In addition to morning rounds Monday through Friday, proactive planning for unit needs was deemed to be necessary. As census increases, looking beyond the next shift and projecting needs 20 hours in advance while planning for weekend staffing on Thursdays were initiated. The most important strategy is the proactive planning process to ensure that as unit census increases, the organization is flexible enough to meet the needs to be able to work to capacity. An at-a-glance staffing needs report (see Table, Supplemental Digital Content 3, http://links.lww.com/JONA/A294) is sent out on a daily basis to secure resources in advance and alert units as to the status of resources needed and available. A weekend at-a-glance report is sent out on Thursdays to ensure adequacy of weekend staffing and to strengthen the early attempts to obtain additional resources. Similar to other organization successes, key areas of focus have been predicting capacity, predicting demand, developing a plan to ensure ability to flex to capacity and staff accordingly, and evaluating our plans as we moved forward.2
It was determined that prior to a denial/diversion, there would be an escalation process to contact the nursing operations support director 24/7/365 when the potential denial/diversion situation was due to lack of beds or staffing. This ensures all strategies have been exhausted before determining the inability to accept a patient. Additional leadership staff is contacted as necessary to ensure all efforts have been considered. The significance of this escalation process was found to be in the message that it sends to all staff—we must do all we can to care for the patients/families who request and need our services.
In addition to the strategies previously mentioned, some additional interventions are sometimes necessary. This has included the hiring of travel nurses to respond to short-term volume increases and/or long-term staff medical leaves. The organization has also expanded its float capacity by adding 20 full-time equivalent RNs and nursing assistants to the float pool. This ensures that more flexible resources are available to respond to areas with high census. The organization has also formed a team to focus on PSA usage and examine processes to request a PSA. There is also a team focusing on evaluating opportunities to improve the discharge process.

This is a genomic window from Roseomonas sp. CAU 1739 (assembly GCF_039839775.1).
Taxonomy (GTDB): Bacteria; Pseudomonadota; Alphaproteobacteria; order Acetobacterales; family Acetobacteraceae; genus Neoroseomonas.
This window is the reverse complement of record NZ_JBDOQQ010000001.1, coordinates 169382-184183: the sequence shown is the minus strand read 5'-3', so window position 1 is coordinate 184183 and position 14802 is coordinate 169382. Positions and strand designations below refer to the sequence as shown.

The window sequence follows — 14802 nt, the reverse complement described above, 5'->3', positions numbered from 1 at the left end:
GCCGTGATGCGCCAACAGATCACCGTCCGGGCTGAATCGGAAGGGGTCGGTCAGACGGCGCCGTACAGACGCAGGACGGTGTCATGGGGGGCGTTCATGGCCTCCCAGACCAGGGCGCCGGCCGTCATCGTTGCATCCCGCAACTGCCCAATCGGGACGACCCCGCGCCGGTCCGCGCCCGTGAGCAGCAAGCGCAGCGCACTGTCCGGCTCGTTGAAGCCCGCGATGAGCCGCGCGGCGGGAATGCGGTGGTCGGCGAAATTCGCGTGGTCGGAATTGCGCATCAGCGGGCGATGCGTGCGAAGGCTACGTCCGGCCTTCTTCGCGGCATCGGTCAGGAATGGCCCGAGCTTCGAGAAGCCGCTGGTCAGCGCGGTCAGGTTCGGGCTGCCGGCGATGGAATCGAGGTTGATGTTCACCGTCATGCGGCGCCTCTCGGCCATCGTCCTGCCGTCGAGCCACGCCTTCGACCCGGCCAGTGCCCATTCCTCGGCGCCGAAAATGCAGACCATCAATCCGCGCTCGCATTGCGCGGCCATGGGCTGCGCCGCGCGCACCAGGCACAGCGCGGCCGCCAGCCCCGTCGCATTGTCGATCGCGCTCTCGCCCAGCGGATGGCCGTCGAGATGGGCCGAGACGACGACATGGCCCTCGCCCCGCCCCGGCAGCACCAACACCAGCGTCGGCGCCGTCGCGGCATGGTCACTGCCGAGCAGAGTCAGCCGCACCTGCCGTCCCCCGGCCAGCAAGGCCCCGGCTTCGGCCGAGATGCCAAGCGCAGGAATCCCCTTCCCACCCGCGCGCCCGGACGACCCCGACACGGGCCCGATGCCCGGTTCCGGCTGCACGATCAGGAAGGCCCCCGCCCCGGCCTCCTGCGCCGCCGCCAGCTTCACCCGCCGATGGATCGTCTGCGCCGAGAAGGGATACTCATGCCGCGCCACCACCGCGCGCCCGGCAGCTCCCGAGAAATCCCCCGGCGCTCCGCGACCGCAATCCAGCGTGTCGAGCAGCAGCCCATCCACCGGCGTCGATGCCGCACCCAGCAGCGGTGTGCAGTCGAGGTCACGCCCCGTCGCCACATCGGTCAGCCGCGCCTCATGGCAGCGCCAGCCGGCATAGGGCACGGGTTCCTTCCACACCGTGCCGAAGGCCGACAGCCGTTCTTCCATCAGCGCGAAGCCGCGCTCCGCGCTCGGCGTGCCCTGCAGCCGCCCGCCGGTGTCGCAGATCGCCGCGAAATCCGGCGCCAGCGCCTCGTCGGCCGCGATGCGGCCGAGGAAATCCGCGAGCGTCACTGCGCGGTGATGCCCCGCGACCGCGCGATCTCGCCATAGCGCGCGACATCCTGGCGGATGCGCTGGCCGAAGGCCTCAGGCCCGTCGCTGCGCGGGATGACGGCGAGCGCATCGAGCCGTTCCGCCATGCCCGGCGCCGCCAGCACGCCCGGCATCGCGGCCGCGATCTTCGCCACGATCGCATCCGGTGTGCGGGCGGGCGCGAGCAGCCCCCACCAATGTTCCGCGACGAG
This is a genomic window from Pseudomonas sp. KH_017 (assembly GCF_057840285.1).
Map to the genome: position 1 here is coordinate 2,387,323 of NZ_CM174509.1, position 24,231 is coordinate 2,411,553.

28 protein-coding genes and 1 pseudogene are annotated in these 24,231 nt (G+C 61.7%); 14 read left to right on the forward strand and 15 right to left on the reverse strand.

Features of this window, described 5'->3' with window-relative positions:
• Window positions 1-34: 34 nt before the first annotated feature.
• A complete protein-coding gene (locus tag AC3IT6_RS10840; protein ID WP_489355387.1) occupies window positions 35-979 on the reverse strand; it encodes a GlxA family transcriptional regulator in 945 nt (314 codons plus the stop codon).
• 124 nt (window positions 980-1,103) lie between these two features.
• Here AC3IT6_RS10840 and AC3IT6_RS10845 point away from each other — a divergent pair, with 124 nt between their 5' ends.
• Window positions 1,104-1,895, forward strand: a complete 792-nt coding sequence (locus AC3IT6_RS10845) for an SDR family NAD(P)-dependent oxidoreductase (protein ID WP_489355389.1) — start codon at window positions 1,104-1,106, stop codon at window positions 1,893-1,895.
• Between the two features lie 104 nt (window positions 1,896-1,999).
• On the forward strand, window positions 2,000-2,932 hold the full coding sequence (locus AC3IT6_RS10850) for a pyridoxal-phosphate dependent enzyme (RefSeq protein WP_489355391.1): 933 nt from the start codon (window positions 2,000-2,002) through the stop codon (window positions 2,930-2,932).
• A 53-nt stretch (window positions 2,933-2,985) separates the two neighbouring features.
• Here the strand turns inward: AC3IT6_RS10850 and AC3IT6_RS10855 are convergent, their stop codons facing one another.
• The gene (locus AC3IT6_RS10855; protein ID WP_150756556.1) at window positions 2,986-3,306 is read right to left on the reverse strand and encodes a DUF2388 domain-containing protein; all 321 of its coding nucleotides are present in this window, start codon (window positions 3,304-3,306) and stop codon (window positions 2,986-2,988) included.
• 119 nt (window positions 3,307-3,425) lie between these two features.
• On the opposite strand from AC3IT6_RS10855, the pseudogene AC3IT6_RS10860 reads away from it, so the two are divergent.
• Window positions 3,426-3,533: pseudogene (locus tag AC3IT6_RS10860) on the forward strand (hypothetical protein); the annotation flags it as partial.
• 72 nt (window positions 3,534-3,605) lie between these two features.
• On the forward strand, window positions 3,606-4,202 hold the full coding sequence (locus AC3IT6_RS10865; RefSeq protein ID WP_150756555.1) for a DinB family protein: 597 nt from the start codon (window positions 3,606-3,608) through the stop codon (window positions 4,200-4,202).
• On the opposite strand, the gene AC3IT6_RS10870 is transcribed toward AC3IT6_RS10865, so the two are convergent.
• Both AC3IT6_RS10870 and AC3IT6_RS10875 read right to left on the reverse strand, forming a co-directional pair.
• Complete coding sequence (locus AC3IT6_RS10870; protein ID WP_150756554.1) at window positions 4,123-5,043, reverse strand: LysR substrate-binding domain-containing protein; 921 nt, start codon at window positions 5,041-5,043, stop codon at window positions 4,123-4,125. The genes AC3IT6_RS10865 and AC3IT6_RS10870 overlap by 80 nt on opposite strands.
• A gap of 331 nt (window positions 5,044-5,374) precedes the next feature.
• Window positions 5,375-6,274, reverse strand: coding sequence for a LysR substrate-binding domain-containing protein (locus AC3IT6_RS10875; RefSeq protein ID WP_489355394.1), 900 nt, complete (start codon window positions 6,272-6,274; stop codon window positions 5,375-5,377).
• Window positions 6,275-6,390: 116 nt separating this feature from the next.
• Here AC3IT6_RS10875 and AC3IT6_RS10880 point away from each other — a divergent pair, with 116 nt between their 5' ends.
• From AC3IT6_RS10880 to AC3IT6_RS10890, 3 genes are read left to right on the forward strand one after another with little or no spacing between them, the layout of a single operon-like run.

These strategies are making a difference. In 2012, the organization was unable to accept only 2 patients, and thus far 8 months into 2013, the organization has been unable to accept only 2 patients (Figure 2). The above interventions have been hardwired into daily practice and are more commonplace, therefore allowing the organization to be more flexible in the ability to accept all patients. It is now viewed as a failure to not be prepared to care for all patients seeking services. This success is a result of strengthening communication, systems, and processes for capacity management.3
Reducing diversions has also allowed the organization to rebuild relationships with patients, their families, referring physicians, and healthcare organizations. Both local and regional referral rates have increased significantly (Figure 3), and relationships with referring providers have improved as a result. The organization is always looking for ways to improve and appreciate staff input and guidance to ensure a readiness to care for all patients and families. Changing a culture to accept all patients seeking services has evolved over the past year, and staff continue to identify opportunities to work together to ensure the ability to provide the capacity and staffing to effectively care for these patients.
In conclusion, work to change a culture to become more flexible in the ability to accommodate all patients seeking services was successful. Through the identification of issues preventing the organization to maximize capacity, identifying an action plan to become more flexible, defining metrics for managing census, monitoring data to better understand our opportunities, sharing our data with key stakeholders, and taking action, there has been a strong improvement in patient flow and capacity management to maximize throughput. The goal of being “a bed ahead” has been achieved, and the desired outcomes of decreasing diversions obtained.